You should style your mobile links as if the hover effect is already triggered. Use arrow affordances, underlines and block highlights to make them accessible to all users.


Final Thoughts

Whether your users are colorblind or not, everyone should be able to spot and target links with ease. Adding a hover effect to your links is a simple and effective way to meet their needs. Links and text shouldn’t just look different. For the best user experience, they should also behave different.



elegant wordpress themes

This Post Has 13 Comments

  1. Christophe Reply

    Is there a particular reason why the link shouldn’t be always underlined or highlighted when using a mouse (not just on hover) ?

  2. Richard Reply

    I have never thought about having a hover state as default on links while on mobile, but it does makes lot of sense from accessibility point of view. Will for sure implement from now on, thanks! 🙂

  3. Muhammad Ahsan Idrisi Reply

    I guess you are right, it is more related to feedback and discover-ability so user can easily find, aim and click or tap the link

  4. Terrance Reply

    Thanks for the tip.
    You mention making sites easier to use by those with reduced vision capability then why not use a black or dark blue font color instead of grey.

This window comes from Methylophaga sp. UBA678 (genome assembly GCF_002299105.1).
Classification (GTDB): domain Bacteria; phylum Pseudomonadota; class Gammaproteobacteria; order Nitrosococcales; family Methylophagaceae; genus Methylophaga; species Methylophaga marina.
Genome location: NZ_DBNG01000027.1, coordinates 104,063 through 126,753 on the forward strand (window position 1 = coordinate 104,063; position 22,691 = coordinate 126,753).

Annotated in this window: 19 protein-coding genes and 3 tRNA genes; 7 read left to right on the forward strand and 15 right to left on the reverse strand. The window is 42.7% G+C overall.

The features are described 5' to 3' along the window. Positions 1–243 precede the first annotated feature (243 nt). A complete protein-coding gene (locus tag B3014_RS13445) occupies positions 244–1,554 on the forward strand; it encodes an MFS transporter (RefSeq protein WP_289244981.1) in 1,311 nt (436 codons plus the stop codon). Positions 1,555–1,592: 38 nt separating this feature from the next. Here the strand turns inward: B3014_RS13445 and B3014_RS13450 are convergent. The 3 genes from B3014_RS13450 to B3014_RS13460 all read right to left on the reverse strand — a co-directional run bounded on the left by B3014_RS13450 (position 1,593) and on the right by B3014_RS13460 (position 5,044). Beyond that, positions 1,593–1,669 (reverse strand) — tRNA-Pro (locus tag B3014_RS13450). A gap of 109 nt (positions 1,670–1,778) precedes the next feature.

Also in this comment form it is very hard to see exactly where the boxes are, maybe use thicker outline around them.
    I have added my web site but it is still under construction.
    I am making these comments as now that I have reduced vision these things become much more obvious.
    Terrance fullerton

  5. Deborah Reply

    Thank you for the excellent article and explanation on why links need a hover effect. When adding the hover effect, you can ensure mouse and keyboard users see the same effect by adding the same styling to :hover and :focus pseudo-classes.

  6. Francis Kim Reply

    All links definitely need a good hover effect, I agree. I think just the highlight and/or underline without the colour change is ok though.